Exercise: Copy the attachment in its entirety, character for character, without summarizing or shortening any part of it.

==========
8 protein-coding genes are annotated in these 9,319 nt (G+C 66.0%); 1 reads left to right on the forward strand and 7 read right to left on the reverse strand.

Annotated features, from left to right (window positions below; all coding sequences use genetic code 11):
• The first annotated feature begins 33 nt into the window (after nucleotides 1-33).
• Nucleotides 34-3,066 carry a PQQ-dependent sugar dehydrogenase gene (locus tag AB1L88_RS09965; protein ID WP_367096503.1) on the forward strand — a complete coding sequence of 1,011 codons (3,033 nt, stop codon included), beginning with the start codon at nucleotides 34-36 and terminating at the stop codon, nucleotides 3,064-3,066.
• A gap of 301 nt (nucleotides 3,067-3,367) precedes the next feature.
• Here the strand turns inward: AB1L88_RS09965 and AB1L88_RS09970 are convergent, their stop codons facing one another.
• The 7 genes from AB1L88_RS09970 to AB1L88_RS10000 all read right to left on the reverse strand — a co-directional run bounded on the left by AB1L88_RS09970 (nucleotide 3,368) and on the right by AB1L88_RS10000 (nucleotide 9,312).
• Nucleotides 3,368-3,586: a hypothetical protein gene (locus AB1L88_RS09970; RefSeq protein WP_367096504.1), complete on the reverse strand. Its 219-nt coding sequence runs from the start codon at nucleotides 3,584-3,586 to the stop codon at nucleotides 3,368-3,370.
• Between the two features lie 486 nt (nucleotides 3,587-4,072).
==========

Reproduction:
8 protein-coding genes are annotated in these 9,319 nt (G+C 66.0%); 1 reads left to right on the forward strand and 7 read right to left on the reverse strand.

Annotated features, from left to right (window positions below; all coding sequences use genetic code 11):
• The first annotated feature begins 33 nt into the window (after nucleotides 1-33).
• Nucleotides 34-3,066 carry a PQQ-dependent sugar dehydrogenase gene (locus tag AB1L88_RS09965; protein ID WP_367096503.1) on the forward strand — a complete coding sequence of 1,011 codons (3,033 nt, stop codon included), beginning with the start codon at nucleotides 34-36 and terminating at the stop codon, nucleotides 3,064-3,066.
• A gap of 301 nt (nucleotides 3,067-3,367) precedes the next feature.
• Here the strand turns inward: AB1L88_RS09965 and AB1L88_RS09970 are convergent, their stop codons facing one another.
• The 7 genes from AB1L88_RS09970 to AB1L88_RS10000 all read right to left on the reverse strand — a co-directional run bounded on the left by AB1L88_RS09970 (nucleotide 3,368) and on the right by AB1L88_RS10000 (nucleotide 9,312).
• Nucleotides 3,368-3,586: a hypothetical protein gene (locus AB1L88_RS09970; RefSeq protein WP_367096504.1), complete on the reverse strand. Its 219-nt coding sequence runs from the start codon at nucleotides 3,584-3,586 to the stop codon at nucleotides 3,368-3,370.
• Between the two features lie 486 nt (nucleotides 3,587-4,072).